Support for LAist comes from
We Explain L.A.
Stay Connected

Share This

This is an archival story that predates current editorial management.

This archival content was written, edited, and published prior to LAist's acquisition by its current owner, Southern California Public Radio ("SCPR"). Content, such as language choice and subject matter, in archival articles therefore may not align with SCPR's current editorial standards. To learn more about those standards and why we make this distinction, please click here.


Porsche In The Paul Walker Crash Has A Dangerous, Unforgiving Reputation

A Porsche Carrera GT on display at the Big Boys Toys exhibition at the Auckland Showgrounds on November 11, 2005. (Photo by Phil Walter/Getty Images)
Today on Giving Tuesday, we need you.
Dear reader, we're asking you to help us keep local news available for all today on Giving Tuesday. Your financial support keeps our stories free to read, instead of hidden behind paywalls AND will be matched dollar-for-dollar! Let your support for reliable local reporting be amplified by this special matching opportunity. Thank you for investing in your neighborhood.

Investigators are still working to figure out exactly what might have caused the 2005 Porsche Carrera GT Paul Walker and his friend Roger Rodas were riding in to slam into a tree and a concrete pole this weekend.

Yesterday authorities ruled out reports that the pair were drag-racing before the crash, and today there's more information about the condition of the car. Authorities searched for evidence of a fluid leak at the crash scene, but they didn't find any, Sheriff's Capt. Mike Parker told the Los Angeles Times. A fluid leak could have meant that Rodas, the driver, wouldn't have been able to control the 605-horsepower car.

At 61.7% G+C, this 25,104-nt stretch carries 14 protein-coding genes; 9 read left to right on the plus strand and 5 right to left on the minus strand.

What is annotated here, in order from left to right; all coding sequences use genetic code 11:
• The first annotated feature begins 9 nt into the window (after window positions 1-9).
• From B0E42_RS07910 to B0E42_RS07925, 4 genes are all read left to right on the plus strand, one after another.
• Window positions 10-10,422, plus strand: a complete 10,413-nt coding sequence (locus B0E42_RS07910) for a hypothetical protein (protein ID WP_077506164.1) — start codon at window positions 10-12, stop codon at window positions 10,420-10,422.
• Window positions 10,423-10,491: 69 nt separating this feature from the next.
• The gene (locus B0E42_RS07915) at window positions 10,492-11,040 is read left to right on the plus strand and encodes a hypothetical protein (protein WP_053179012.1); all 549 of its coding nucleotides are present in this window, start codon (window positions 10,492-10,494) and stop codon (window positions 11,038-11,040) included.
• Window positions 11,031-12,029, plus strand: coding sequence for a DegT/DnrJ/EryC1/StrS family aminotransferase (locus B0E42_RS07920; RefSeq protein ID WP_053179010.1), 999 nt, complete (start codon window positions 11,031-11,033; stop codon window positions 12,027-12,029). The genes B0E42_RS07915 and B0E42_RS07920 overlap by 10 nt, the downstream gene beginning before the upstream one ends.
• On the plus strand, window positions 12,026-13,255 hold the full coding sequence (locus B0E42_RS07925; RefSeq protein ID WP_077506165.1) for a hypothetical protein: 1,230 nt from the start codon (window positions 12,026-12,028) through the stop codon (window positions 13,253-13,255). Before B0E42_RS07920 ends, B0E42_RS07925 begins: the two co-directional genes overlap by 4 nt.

That doesn't mean that that authorities have ruled out some sort of mechanical error. The car had been stalling before Rodas took it out for a joyride, and investigators are hoping to retrieve computerized data from the wreckage that might explain what happened in the moments before impact.

What is known is that this model of car is incredibly powerful and has a dangerous reputation. The model costs about $400,000, and with its V-10 engine, it is able to reach 100 mph in under 7 seconds. It's marketed as a race car that's legal for the streets. It has an extremely low clearance, which makes it hard to drive over potholes or small obstacles in the road.

Support for LAist comes from

The car has no electronic stability control, which means it's unforgiving of mistakes, CNN says. Race car driver Randy Pobst told CNN, "Stability control is really good at correcting slides, keeping the car from getting out of shape." The engine is in the middle of the car, which makes it very agile and responsive to the driver.

Porsche sent out a memo obtained by TMZ to dealers in 2004 before it went on sale, warning them about this car, "You need to be aware of what type of road surface you are on (dips; pot holes, seam heights, etc.)" It added: "this vehicle cannot drive over a Foster Beer can that is lying on its side."

Rodas was a trained driver, but even experts say they are afraid of this car. Porsche test driver Walter Rohrl told Drive in 2002 that the Carrera had been "the first car in my life that I drive and I feel scared."

Doug DeMuro, a former manager at Porsche Cars North America, told Jalopnik calls the car "crazy":

I think conservative estimates say something like 70 of these are off the road, and they keep severely injuring and killing people. My favorite car ever, in the whole world, but man are they dangerous. A close friend of mine has one here and I refuse to let him take me for a ride — even the pros at the driving school in Birmingham were really cautious with it. If you're ever offered a ride, definitely think twice about it... and if you ever get the chance to drive, for God's sake be careful!

One non-expert Leno spun out in a similar model at Talladega.Here's a video of Walker before he took his last ride:

Video Captures Paul Walker Crash And Its Explosive Aftermath